To flesh out the website, the team established specific categories for sitewide data. NDOT staff and their data providers developed the data in each category as a means for sharing common transportation-themed GIS information for all site visitors. Boundaries, districts, environmental, infrastructure, and other data categories are listed on the home page of the GeoHub for ease of access and transparency. Each category allows users to further refine the data with filters like layers, document type, tags, and date uploaded or modified.

“You can download key datasets that NDOT wanted to showcase,” said Kingery. The GeoHub also includes road maps, dashboards, and ArcGIS StoryMaps stories, all directly from the agency. “And in this application, they are fully interactive,” he added.


Geospatial Benefits for All

The site represents NDOT’s mission of coordinating, guiding, and assisting the development of GIS technology for the agency through up-to-date content and ease of accessibility for consumers. Equally important, however, was ease of use for NDOT staff interacting with their agency’s data.

“We wanted to empower the NDOT IT division to be able to be advocates and act as the webmasters for this website,” said Kingery. “That way they can connect with division representatives to assist in the curation and promotion of content.”

In addition to NDOT’s data, users can engage with GIS support staff for each division of NDOT. NDOT staff, Nevada residents, and partners alike can conduct their own research within each division. “Our goal is to have every division represented on our GeoHub,” said Foster.

NDOT divisions whose data is not fully integrated in the GeoHub are represented by placeholder links, so users are aware of what information is to come.


The header reads "Data Categories" in big red letters. The subheading reads "View Data Dictionaries" in small blue letters. Below that are icons. The first icon on the far left of the top row is a picture of Nevada filled in dark blue with a red outline. The icons is named Boundaries. The second icon is a dark blue picture of Nevada with red outline and white lines separating sections inside. The icon is named Districts. The third icon is a dark blue hand holding a red sapling. The icon is named Environmental. The fourth icon is tall office buildings. The three in the front are dark blue with one behind them that is red. The icon is named Facilities. The fifth picture is a dark blue road that turns into a bridge. The icons is named Infrastructure. The sixth icon is gears. The right gear and the top gear are dark blue while the left gear is red. The icon is named Planning & Development. The seventh icon is a dark blue safety vest with a red stripe in the middle representing the reflective properties of a safety vest. The icon is named Safety. The last icon is a cylinder separated into three compartments by white lines. The top of the cylinder is red. The icon is named "Miscellaneous."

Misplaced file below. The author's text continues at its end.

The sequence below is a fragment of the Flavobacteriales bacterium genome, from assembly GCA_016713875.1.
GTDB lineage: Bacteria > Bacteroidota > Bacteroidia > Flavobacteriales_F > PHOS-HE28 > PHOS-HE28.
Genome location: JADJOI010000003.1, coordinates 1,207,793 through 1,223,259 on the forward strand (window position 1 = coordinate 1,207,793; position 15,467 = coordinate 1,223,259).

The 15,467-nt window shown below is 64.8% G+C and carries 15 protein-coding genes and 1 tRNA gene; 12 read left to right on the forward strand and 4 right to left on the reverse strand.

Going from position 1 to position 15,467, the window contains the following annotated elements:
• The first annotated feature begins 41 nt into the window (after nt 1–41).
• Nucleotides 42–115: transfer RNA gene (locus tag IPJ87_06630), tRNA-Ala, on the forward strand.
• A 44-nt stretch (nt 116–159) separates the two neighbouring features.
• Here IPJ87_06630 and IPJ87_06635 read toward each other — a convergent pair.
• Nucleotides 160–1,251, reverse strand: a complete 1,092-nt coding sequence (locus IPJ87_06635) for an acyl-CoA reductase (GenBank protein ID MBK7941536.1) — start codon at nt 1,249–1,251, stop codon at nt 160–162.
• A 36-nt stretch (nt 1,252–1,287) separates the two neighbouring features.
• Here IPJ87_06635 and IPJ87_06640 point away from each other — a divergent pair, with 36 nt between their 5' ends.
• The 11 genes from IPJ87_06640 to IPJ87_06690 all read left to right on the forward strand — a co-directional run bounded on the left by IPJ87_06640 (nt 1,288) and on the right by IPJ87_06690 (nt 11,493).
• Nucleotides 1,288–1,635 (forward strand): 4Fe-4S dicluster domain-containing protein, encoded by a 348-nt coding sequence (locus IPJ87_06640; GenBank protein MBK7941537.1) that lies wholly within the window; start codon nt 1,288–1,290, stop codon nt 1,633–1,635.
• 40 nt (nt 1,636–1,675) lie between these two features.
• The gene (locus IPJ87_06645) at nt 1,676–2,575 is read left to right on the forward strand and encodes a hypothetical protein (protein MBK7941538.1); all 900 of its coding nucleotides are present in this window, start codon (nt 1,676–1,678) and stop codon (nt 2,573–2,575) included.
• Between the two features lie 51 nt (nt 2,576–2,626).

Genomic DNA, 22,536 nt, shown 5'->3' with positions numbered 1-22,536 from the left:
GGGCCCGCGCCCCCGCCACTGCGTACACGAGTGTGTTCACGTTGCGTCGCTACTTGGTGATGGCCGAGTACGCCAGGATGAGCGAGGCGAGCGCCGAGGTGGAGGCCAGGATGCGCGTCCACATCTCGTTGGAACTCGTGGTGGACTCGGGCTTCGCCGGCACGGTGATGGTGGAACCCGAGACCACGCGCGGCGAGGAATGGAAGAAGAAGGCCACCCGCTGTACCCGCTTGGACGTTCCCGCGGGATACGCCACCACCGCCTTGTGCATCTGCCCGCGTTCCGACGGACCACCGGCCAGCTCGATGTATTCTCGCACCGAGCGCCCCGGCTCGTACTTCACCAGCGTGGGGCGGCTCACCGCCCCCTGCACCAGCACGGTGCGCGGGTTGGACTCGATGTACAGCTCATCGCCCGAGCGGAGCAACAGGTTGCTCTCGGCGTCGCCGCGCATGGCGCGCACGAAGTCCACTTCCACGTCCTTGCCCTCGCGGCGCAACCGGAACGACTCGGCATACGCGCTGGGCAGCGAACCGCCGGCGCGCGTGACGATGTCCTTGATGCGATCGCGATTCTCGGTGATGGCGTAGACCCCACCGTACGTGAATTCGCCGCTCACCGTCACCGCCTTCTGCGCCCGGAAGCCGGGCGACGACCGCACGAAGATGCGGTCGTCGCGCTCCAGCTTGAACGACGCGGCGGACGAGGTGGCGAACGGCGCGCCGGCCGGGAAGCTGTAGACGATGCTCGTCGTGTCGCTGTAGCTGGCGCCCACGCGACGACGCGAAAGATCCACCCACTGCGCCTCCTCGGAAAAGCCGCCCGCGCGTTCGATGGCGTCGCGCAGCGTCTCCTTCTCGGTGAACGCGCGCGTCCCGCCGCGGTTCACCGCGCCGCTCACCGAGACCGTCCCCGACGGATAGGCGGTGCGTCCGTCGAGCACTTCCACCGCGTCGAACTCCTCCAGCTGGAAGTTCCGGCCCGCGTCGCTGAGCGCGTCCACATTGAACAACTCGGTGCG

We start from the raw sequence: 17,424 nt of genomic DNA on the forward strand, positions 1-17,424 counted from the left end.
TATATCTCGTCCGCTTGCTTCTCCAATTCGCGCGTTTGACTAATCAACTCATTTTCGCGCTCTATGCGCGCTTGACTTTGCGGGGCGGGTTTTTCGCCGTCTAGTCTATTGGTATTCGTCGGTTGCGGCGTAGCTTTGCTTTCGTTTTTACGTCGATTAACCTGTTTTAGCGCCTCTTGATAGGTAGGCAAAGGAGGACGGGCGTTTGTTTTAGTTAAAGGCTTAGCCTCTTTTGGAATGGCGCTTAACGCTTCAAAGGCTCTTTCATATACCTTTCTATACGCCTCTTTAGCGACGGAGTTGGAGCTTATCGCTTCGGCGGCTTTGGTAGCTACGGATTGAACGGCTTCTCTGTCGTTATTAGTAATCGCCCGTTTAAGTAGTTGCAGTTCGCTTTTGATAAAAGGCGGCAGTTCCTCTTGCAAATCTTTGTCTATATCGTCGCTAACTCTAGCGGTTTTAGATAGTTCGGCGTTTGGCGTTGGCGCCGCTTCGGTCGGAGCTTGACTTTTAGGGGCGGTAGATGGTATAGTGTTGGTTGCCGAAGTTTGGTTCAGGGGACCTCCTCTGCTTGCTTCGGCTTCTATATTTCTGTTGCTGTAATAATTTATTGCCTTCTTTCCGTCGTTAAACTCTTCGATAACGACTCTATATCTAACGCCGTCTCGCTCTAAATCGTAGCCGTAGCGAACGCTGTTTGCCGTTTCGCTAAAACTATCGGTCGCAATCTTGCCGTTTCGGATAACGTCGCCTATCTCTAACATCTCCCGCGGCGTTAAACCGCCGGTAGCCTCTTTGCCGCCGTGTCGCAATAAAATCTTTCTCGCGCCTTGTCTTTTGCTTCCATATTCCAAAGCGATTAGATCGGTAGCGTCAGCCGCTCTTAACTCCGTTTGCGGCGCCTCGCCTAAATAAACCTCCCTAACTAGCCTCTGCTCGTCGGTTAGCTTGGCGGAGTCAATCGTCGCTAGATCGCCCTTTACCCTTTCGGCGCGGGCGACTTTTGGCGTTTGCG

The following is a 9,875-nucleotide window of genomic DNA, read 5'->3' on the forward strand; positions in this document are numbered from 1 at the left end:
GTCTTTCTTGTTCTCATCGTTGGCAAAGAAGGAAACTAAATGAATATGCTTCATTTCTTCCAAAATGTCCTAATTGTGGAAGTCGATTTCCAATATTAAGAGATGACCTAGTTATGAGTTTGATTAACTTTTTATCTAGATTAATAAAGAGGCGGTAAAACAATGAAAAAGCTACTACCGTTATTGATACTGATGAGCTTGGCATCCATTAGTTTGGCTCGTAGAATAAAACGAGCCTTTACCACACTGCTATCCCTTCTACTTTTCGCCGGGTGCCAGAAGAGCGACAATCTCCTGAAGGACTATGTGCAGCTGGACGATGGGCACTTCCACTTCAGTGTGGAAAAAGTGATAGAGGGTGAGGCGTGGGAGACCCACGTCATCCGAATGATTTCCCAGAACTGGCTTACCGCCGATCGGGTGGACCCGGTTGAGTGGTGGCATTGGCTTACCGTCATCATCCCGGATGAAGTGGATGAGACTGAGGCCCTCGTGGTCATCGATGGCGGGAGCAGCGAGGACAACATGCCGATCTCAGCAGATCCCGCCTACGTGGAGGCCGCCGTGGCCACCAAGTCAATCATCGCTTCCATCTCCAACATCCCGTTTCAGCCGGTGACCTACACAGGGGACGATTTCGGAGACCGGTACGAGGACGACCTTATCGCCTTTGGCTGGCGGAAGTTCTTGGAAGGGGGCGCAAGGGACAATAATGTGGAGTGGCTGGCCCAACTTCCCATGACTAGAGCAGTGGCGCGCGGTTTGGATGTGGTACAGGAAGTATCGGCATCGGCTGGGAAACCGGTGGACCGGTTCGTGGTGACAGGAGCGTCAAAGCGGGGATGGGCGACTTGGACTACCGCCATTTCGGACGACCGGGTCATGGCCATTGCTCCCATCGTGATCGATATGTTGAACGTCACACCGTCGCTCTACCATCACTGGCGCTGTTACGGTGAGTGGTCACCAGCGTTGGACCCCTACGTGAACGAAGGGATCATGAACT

“Being able to have those tools at your hands takes the burden off NDOT staff to fulfill potentially hundreds of requests for data,” Kingery said. “When a user can go to the website regardless of their intent and have open searchability and discover the data to help answer their own questions—that helps the agency’s staff.”

The nearly 100 pages—and growing—that comprise the NDOT GeoHub promote transparency for the public, staff, and NDOT stakeholders, leading to more deliberate interactions with the people most affected by the data. Any individual with an interest in familiarizing themselves with NDOT’s GIS plans and capabilities can do so with only a few clicks. Visitors can also share their opinions with the agency directly via the Feedback tab on the navigation bar.

Kingery and the rest of the Timmons Group team emphasized that not only was ArcGIS Hub the best solution for this project, but also that this kind of data organization and communication is more important now than ever in expanding and streamlining an organization’s digital footprint.

“This is a repeatable approach that can be handled at all scales of an organization that wants to showcase its initiatives, whether it’s data or a specific project,” said Kingery.

As fewer over-the-counter interactions occur between state residents and their DOT representatives, sites like the NDOT GeoHub are invaluable to the way organizations manage relationships with their users.

“Local governments and other organizations have similar challenges,” said Kingery. “Hub is one of the tools across the ArcGIS [system] that has helped us create a solution to meet the need.”